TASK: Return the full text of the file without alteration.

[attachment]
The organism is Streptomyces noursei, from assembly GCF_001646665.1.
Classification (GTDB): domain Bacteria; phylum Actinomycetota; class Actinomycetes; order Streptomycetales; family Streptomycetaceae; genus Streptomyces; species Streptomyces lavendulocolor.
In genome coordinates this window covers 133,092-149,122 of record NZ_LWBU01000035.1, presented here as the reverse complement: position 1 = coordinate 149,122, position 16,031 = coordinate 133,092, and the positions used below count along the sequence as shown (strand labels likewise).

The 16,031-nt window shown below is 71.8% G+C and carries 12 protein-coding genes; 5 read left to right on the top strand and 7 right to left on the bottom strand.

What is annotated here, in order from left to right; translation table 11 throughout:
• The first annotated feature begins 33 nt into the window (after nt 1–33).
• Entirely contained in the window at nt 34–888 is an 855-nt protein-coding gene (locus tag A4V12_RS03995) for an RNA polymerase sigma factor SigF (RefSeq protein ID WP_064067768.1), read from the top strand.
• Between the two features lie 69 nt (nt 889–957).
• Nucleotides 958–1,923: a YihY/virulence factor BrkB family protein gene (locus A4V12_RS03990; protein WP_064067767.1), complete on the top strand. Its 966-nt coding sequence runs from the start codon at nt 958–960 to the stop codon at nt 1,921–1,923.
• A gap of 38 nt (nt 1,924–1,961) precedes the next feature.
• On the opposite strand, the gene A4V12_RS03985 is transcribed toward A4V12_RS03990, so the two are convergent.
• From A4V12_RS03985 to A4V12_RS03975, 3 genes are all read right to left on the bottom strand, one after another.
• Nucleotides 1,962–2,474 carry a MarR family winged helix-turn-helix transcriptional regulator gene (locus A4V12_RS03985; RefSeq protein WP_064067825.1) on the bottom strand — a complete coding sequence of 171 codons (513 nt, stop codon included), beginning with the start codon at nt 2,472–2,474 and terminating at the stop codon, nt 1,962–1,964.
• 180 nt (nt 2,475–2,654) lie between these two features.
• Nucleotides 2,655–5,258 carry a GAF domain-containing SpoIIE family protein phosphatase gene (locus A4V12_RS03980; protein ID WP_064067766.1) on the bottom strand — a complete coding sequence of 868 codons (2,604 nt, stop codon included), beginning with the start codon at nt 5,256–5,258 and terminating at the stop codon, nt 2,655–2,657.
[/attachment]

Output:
The organism is Streptomyces noursei, from assembly GCF_001646665.1.
Classification (GTDB): domain Bacteria; phylum Actinomycetota; class Actinomycetes; order Streptomycetales; family Streptomycetaceae; genus Streptomyces; species Streptomyces lavendulocolor.
In genome coordinates this window covers 133,092-149,122 of record NZ_LWBU01000035.1, presented here as the reverse complement: position 1 = coordinate 149,122, position 16,031 = coordinate 133,092, and the positions used below count along the sequence as shown (strand labels likewise).

The 16,031-nt window shown below is 71.8% G+C and carries 12 protein-coding genes; 5 read left to right on the top strand and 7 right to left on the bottom strand.

What is annotated here, in order from left to right; translation table 11 throughout:
• The first annotated feature begins 33 nt into the window (after nt 1–33).
• Entirely contained in the window at nt 34–888 is an 855-nt protein-coding gene (locus tag A4V12_RS03995) for an RNA polymerase sigma factor SigF (RefSeq protein ID WP_064067768.1), read from the top strand.
• Between the two features lie 69 nt (nt 889–957).
• Nucleotides 958–1,923: a YihY/virulence factor BrkB family protein gene (locus A4V12_RS03990; protein WP_064067767.1), complete on the top strand. Its 966-nt coding sequence runs from the start codon at nt 958–960 to the stop codon at nt 1,921–1,923.
• A gap of 38 nt (nt 1,924–1,961) precedes the next feature.
• On the opposite strand, the gene A4V12_RS03985 is transcribed toward A4V12_RS03990, so the two are convergent.
• From A4V12_RS03985 to A4V12_RS03975, 3 genes are all read right to left on the bottom strand, one after another.
• Nucleotides 1,962–2,474 carry a MarR family winged helix-turn-helix transcriptional regulator gene (locus A4V12_RS03985; RefSeq protein WP_064067825.1) on the bottom strand — a complete coding sequence of 171 codons (513 nt, stop codon included), beginning with the start codon at nt 2,472–2,474 and terminating at the stop codon, nt 1,962–1,964.
• 180 nt (nt 2,475–2,654) lie between these two features.
• Nucleotides 2,655–5,258 carry a GAF domain-containing SpoIIE family protein phosphatase gene (locus A4V12_RS03980; protein ID WP_064067766.1) on the bottom strand — a complete coding sequence of 868 codons (2,604 nt, stop codon included), beginning with the start codon at nt 5,256–5,258 and terminating at the stop codon, nt 2,655–2,657.